The Dairy Debate

Do we need to consume dairy or is it a food group that carries much more health dangers than health benefits

Milk, a symbol of living in abundance and a blessing mentioned in the bible and in historical texts. But, have we really come a long way as a human race, when we are so dependent on cow’s milk? There is now one cow per person in the world and the industry is booming. As a child I remember having milk at break times in school and being told it will make me big and strong, but how beneficial is cows milk to us humans?

We can’t doubt the essential powerful properties of cow’s milk if given to a cow! But isn’t it strange that humans are the only speices that drink another mammals milk.

The history of dairy production is hard to pin down, some sources say it started in South East Asia but it is believed to originate in Northern Europe, where the lands are prone to less hours of sunlight, therefore people were starved of vitamin D and hence dairy agriculture was born. Today dairy products creep into most of our daily meals, not to mention the 5 billion litres of milk consumed each year by UK residents. All in all, we buy enough dairy products every year to fill nearly 4,500 Olympic-size swimming pools.

The benefits of dairy are far outweighed by the possible damage to our health. How many of us would drink milk straight out of a beautiful Fresian Heifers Udder? But, by the time the white stuff gets to the end user in the UK, it has undergone many processes and all we are left with is a concoction of carbohydrate, fat and protein which we can easily obtain from other foods. The benefits of avoiding dairy products can far outweigh the benefits we receive from consuming them.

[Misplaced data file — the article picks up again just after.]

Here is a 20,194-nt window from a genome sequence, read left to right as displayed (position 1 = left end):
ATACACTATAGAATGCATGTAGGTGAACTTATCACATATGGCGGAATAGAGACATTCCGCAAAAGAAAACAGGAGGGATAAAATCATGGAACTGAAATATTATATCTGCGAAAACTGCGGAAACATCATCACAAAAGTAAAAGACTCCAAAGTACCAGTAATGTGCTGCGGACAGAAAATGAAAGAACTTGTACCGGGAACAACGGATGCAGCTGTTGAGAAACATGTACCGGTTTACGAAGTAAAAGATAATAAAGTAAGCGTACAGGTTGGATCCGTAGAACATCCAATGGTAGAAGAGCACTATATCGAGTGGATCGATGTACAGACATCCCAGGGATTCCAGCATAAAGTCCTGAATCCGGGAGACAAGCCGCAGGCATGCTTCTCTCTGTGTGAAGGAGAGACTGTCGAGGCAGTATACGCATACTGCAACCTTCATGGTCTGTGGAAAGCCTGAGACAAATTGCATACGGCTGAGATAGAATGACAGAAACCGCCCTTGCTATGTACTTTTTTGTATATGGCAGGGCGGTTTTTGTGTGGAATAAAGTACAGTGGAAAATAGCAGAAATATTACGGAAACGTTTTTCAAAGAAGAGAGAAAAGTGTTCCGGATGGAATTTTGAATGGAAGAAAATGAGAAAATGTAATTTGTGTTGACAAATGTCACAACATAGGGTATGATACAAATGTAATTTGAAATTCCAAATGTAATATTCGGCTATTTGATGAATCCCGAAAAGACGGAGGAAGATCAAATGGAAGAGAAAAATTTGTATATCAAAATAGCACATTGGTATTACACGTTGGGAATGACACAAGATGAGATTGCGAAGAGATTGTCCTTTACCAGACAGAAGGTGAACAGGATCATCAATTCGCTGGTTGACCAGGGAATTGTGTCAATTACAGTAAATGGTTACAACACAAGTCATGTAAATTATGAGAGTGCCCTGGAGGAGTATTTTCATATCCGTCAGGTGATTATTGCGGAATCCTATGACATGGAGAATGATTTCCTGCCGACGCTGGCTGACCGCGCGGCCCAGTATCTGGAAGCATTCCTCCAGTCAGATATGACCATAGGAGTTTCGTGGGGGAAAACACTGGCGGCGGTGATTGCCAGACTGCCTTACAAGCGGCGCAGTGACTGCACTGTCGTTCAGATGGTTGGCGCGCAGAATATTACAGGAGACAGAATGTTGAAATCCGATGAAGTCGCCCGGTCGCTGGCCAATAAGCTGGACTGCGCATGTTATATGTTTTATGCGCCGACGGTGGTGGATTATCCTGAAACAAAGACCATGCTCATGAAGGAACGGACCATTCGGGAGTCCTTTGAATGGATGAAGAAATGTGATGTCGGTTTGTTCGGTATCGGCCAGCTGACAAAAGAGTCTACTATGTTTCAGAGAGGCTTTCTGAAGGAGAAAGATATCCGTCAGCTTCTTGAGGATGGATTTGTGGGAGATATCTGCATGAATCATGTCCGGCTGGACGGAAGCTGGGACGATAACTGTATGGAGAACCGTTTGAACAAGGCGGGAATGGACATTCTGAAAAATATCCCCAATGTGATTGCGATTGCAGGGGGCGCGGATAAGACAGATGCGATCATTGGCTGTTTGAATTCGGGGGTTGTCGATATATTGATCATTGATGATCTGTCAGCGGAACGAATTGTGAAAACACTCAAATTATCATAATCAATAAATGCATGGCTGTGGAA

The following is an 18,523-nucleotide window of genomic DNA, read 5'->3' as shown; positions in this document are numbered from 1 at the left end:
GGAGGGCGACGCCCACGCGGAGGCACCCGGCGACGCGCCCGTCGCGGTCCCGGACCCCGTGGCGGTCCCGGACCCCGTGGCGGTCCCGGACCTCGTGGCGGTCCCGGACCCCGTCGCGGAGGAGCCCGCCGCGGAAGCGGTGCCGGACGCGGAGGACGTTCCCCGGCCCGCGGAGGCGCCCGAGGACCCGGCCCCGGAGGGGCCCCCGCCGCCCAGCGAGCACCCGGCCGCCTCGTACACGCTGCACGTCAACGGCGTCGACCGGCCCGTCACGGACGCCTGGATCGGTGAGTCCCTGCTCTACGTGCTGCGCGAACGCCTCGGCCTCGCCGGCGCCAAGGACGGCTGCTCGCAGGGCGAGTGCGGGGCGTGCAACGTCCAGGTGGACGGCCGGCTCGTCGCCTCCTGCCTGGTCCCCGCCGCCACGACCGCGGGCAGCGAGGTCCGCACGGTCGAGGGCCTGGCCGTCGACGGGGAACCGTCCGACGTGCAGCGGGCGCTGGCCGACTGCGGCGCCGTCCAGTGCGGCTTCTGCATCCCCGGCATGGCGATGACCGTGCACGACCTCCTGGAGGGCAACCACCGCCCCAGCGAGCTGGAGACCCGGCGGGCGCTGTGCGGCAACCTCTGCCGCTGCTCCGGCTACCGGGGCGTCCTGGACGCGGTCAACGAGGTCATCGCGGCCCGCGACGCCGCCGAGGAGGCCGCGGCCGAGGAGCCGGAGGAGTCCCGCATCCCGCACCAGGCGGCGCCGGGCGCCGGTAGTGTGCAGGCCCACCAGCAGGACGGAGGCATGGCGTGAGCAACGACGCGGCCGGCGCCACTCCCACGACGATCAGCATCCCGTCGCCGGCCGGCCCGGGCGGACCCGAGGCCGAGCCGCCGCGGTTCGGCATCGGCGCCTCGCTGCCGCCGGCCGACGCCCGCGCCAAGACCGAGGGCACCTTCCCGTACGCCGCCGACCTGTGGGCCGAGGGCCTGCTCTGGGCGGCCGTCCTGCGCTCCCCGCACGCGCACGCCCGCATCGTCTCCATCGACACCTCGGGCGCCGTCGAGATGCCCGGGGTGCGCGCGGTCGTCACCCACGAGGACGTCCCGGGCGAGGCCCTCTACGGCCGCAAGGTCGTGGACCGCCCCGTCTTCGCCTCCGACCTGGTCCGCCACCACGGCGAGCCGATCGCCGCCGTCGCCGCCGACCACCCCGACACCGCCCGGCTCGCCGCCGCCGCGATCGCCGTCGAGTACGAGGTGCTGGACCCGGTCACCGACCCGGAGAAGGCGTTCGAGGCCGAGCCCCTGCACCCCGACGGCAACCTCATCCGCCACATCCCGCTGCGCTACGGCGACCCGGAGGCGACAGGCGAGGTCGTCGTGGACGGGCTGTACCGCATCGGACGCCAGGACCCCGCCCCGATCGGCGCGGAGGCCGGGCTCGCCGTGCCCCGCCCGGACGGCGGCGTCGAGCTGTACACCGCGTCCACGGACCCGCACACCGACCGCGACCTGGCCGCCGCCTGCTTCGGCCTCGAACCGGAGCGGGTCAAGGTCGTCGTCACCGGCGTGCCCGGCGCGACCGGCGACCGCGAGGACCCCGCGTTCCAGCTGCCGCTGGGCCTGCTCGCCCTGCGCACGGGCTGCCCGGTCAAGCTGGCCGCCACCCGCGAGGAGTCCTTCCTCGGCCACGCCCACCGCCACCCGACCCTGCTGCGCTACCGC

The Facts The countries in the world that consume the most dairy products have the highest rate of bone fractures and the worst bone health. Therefore if you are a dairy product consumer you could be far more at risk to developing osteoporosis than someone who doesn’t eat dairy.

Researchers at Yale Universtiy carried out a study in 1992 to show the association between animal protein intake and bone fracture rates in women, they explained that animal protein unlike plant protein increases the acid load in the body, the body does not like an acidic environment and it’s primary concern is protecting the kidneys and urinary tracts, so it fights it by neutralising the acid.

It does this by drawing calcium from the bones which can weaken them and put them at greater risk of fracture. But that’s not all; most of the general population do not drink raw milk, they drink pasteurised, homogenised milk, all of which contain antibiotics and genetically engineered forms of bovine growth hormone to increase milk production.

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